Albums Named After the Worst Track on Them

Albums Named After the Worst Track on Them

When I was writing about my anticipation of the new Little Boots album a little while ago, I re-listened to the original, rather than just listening to some choice cuts, and realised how bad the title track, Hands, is. So, I’ve dug a little deeper into my music library to see where pop and rock history could be rewritten to make everything a little neater.

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Subject A. Little Boots’ ‘Hands’

Although the debut Boots album had many good electropop songs on it, this dodgy piano ballad lent its name to the entire album, despite sounding like a Kate Nash demo. There is no Tenori-On, some of the vocals are pretty rough and, most worryingly, the lyrics are awful. EXAMPLE:

I said ‘Why don’t you go to the clouds,
I hear they’ve got a really good laboratory up there’,
So she went up to the heavens,
About quarter past eleven,
And they said ‘Now what seems to be the problem?’

A far superior name for the album would be ‘Stuck On Repeat’, which makes far too much sense for it to be bypassed, really. It was the name of one of the best songs on the album, for sure, and just imagine having an album called Stuck on Repeat! It would make it sound like it was so good that you couldn’t help listening again and again. That’s obviously not the case, what with the dip in quality to the end, but people might have been fooled into buying more copies.

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SUBJECT B. Arcade Fire’s ‘Neon Bible’

Arcade Fire’s second album had some huge depressing indie-rock tunes on it, all the way from opening track ‘Black Mirror’ right through to organ and accordion heavy closing tracks ‘No Cars Go’ and ‘My Body is a Cage’. Yet there was one huge blip in the middle of it all, track 3, ‘Neon Bible’, a 2:17 long blip, a needless whispery interlude, which simply plodded along with its ‘ne-on-bi-ble-ne-on-bi-ble’s until a real track comes on, one with some kind of power behind it, unlike Neon Bible, which has all the power of a wind-up torch.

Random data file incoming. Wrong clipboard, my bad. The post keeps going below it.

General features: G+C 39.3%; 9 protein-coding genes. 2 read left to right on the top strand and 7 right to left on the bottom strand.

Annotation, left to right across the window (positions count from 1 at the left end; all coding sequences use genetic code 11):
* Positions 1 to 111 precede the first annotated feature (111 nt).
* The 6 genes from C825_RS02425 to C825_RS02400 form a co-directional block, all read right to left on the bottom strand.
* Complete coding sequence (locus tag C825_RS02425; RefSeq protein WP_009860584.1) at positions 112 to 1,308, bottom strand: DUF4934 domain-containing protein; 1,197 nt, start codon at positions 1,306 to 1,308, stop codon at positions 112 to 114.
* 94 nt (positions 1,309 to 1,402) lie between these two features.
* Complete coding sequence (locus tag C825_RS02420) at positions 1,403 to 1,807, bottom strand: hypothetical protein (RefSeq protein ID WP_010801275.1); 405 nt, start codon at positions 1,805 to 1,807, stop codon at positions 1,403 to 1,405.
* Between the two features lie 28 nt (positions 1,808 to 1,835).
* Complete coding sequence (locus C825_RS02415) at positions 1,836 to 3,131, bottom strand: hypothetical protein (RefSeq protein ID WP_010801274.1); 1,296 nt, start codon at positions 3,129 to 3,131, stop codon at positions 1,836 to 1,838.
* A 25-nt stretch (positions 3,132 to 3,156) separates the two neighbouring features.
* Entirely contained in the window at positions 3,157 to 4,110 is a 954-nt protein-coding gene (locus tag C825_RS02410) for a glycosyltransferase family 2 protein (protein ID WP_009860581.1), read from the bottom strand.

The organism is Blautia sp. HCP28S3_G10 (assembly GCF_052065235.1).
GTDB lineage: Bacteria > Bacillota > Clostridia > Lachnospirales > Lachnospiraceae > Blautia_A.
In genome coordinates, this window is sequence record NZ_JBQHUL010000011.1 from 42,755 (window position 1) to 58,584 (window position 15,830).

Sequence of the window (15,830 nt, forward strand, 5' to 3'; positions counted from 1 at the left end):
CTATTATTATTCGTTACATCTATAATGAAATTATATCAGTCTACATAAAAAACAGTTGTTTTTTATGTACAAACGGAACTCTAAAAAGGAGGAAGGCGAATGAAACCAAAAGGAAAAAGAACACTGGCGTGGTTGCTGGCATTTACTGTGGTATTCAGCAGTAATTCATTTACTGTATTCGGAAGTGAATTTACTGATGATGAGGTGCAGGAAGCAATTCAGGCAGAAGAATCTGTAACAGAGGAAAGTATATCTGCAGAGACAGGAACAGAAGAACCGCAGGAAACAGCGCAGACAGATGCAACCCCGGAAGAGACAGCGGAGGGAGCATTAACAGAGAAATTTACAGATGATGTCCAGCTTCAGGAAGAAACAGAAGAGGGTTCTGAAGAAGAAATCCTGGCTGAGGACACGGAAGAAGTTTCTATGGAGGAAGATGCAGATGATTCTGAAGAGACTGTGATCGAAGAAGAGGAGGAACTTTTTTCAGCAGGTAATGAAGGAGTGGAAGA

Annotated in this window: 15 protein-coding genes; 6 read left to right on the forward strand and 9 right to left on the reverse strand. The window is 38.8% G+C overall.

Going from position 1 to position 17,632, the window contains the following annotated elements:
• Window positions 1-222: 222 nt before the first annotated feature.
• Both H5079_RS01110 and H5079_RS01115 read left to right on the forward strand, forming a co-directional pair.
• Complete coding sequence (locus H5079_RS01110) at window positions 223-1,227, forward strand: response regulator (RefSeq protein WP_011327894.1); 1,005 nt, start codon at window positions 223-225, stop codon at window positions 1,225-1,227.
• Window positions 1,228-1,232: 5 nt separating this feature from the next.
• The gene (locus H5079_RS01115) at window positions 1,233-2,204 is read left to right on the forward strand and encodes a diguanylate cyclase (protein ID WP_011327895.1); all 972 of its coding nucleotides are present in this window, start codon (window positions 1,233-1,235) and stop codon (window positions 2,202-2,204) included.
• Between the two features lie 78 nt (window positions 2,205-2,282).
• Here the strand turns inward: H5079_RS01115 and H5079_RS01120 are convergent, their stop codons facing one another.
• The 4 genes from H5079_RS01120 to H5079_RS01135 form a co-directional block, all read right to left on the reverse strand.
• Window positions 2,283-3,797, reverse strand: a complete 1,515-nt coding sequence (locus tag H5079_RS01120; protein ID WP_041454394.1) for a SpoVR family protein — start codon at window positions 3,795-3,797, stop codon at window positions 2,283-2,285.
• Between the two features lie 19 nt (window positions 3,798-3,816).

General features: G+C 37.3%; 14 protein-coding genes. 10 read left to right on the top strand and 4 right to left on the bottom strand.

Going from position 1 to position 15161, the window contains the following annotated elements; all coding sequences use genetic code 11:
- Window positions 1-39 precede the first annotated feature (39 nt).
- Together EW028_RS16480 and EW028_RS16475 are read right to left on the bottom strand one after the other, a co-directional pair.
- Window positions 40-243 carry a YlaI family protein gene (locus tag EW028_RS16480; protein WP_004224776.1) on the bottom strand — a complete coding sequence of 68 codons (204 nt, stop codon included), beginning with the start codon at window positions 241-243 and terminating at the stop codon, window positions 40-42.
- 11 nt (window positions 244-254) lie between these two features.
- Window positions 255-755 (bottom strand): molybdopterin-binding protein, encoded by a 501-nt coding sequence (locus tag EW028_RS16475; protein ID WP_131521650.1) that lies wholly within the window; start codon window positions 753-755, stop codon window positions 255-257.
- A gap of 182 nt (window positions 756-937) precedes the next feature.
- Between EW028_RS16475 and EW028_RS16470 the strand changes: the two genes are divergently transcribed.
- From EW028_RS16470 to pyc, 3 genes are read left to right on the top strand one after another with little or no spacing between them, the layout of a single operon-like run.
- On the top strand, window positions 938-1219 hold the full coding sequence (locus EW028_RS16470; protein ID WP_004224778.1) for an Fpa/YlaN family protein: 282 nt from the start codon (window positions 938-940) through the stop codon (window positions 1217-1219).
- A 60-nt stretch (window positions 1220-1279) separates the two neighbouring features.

A good name for the album would have been ‘Intervention’, named after one of the many songs on the album better than the real title track, and typical Arcade Fire, with heavy organs and Régine’s wailing backing vocals ‘YOUR LIFE WILL FALL APART’ etc. It would have also nicely followed debut album ‘Funeral’ and be a good start to a list of albums all named after depressing family events, perhaps followed by albums 3 to 5,  ‘Divorce’, ‘Family Reunion’ and ‘Conjugal Visit’.

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SUBJECT C. Marina and the Diamonds’ ‘The Family Jewels’

The Family Jewels being on the album depends on which album you’ve got; if you have the standard edition, the worst track is of course ‘Girls’, but if you have the iTunes version or the American version,  TFJ takes that particular biscuit. It could probably be improved as a track if it had a bit more work done to it, but it’s just Marina plonking a piano, and not in a good way, like in ‘Obsessions’. There is lots of bad rhyming, particularly in one bridge where Marina rhymes ‘it’ with ‘it’ and ‘fit’ with ‘unfit’. I understand the whole jewels/diamonds thing but I think my main problem with The Family Jewels is that as a title it is very genital. I suppose in a way it is a relief that she didn’t name the album ‘Shampain’, and ‘Oh No!’ would be as off-putting an album title as Franz Ferdinand’s ‘You Could Have It So Much Better’.